Clog skates


In ancient times wooden shoes or clogs have been widely used. They were ideal footwear at a time that roads were not yet covered with stones or other hard surfaces. They protected against dirt and mud and could easily be put on and off when going in and out. Dutch and Swedish clogs are still known all over the world but only a few know about Japanese clogs.

Dutch clog skates

To the Dutch it seems only a matter of course that once there have been clogs with skating blades underneath. But skates as shown here have never been made industrially. They are quite scarce and seem to have been made for fun only. The clog skates in this picture have no marks and look as if they have never been used for skating. They were made in the second quarter of the 20th century.

Japanese geta-skates
Also in Japan clogs have been common footwear. Unlike Dutch clogs Japanese clogs do not have the appearance of a shoe or boot. They consist of a wooden platform with two stilts placed athwart underneath. The stilts can vary in height from 2-4 inches and must prevent a kimono from being dragged through street dirt. They were called geta (pronounce ge as in get and ta as in tart). Japanese geta (in Japanese no plural exists) have hanao, V-shaped harnesses as with toe slippers. Traditional hanao are red for women and black for men. As geta do not have protective caps for the toes protection against cold must come from tabi, a kind of mitten-socks. In winter time thick waterproof tabi were worn. The pictures show two kinds of geta skates. It seems odd that geta skates do not have heel straps or so, but it is most likely that Japanese are that accustomed to wearing geta that they have very strong toe muscles.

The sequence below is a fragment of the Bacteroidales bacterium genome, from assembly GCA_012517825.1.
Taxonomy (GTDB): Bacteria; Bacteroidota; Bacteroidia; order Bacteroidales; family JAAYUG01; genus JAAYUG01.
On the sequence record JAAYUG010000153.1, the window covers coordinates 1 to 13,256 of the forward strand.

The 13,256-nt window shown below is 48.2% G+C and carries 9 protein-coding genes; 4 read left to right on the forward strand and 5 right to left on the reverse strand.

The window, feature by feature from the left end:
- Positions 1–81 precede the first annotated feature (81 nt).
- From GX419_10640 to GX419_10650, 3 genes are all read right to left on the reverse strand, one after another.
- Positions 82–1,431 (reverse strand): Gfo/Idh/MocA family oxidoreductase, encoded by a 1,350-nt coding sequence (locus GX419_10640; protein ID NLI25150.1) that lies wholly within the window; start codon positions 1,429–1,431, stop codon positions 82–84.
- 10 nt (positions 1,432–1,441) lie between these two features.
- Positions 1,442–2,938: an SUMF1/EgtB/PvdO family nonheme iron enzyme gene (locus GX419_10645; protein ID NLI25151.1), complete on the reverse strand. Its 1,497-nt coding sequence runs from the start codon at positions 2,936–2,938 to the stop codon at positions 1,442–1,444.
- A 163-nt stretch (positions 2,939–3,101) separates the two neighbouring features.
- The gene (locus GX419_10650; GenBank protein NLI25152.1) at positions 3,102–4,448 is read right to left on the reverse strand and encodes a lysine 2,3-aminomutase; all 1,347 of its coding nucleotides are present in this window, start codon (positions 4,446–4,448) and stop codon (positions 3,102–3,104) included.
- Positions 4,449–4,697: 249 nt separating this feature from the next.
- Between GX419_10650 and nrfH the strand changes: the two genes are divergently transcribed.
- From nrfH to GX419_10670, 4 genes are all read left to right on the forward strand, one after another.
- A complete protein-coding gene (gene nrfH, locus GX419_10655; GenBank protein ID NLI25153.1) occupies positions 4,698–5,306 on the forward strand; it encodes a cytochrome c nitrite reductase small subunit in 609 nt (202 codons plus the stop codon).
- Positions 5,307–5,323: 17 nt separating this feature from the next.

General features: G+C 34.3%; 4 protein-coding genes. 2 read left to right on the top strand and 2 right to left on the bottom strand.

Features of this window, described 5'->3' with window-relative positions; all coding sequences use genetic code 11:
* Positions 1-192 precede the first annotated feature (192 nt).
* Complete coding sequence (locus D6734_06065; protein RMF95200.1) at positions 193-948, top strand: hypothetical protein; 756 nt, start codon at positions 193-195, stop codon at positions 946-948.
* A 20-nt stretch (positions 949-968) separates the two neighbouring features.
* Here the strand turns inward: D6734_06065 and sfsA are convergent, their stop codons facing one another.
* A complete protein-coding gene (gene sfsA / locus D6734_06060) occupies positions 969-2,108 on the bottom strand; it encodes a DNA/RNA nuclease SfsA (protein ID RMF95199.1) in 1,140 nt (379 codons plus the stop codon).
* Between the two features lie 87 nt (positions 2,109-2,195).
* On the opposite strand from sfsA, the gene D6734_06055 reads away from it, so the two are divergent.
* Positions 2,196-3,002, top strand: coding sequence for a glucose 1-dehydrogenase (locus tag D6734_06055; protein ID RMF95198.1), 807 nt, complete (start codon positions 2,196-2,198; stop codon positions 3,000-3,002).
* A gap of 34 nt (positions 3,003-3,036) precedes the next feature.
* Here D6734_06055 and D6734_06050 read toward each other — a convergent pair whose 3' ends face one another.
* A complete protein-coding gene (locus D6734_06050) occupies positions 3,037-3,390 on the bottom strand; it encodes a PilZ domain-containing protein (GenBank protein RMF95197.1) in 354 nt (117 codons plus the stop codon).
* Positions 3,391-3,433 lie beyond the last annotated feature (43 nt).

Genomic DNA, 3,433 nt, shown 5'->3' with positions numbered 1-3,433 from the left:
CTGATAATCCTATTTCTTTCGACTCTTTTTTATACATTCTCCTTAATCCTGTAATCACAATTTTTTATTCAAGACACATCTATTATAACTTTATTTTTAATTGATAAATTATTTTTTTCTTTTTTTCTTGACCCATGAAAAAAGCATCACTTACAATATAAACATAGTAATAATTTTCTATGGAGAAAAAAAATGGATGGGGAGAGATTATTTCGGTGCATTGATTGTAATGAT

Japanese texts seem to hint that geta skates were used on hard snow rather than on ice. Skating almost must have been a kind of walking then. The picture below was made around 1925 and proofs that they have been used indeed.

The photo's underneath show a striking resemblance between Japanese geta and Dutch trips. Trips were a kind of open clogs that are known to have been used from the 14th till the 17th century. They consisted of a wooden sole with two short stilts underneath and two triangular pieces of leather at the top that could be connected by a lip and notches to fit the individual foot size. The photo's show the remains of 15th century trips with nails in the stilts as to provide for more grip on slippery surfaces like ice. It might be possible that this design was introduced in Japan by the Dutch during their stay in Nagasaki/Decima (1648-1823).


top view of trip

bottom view of trip with nails

Russian question
At excavations in April 2006 near Mozahaisk (Moscow) shoe soles were found in a 12th/13th century earth layer that have metal heart shaped platforms underneath. As with the trips these platforms sit in the middle of the soles. But, the soles were made of leather instead of wood and hence going on them must have been very uncomfortable. The Institute of Archaeology of the Academy of Sciences of the Russian Federation, that did the searching, wonders if the hearts have had a function that can be related to ice skating as they seem to have stimulated gliding rather than preventing it. They therefore would like to receive any comment onlookers may have.

top view Russian sole

bottom view Russian sole


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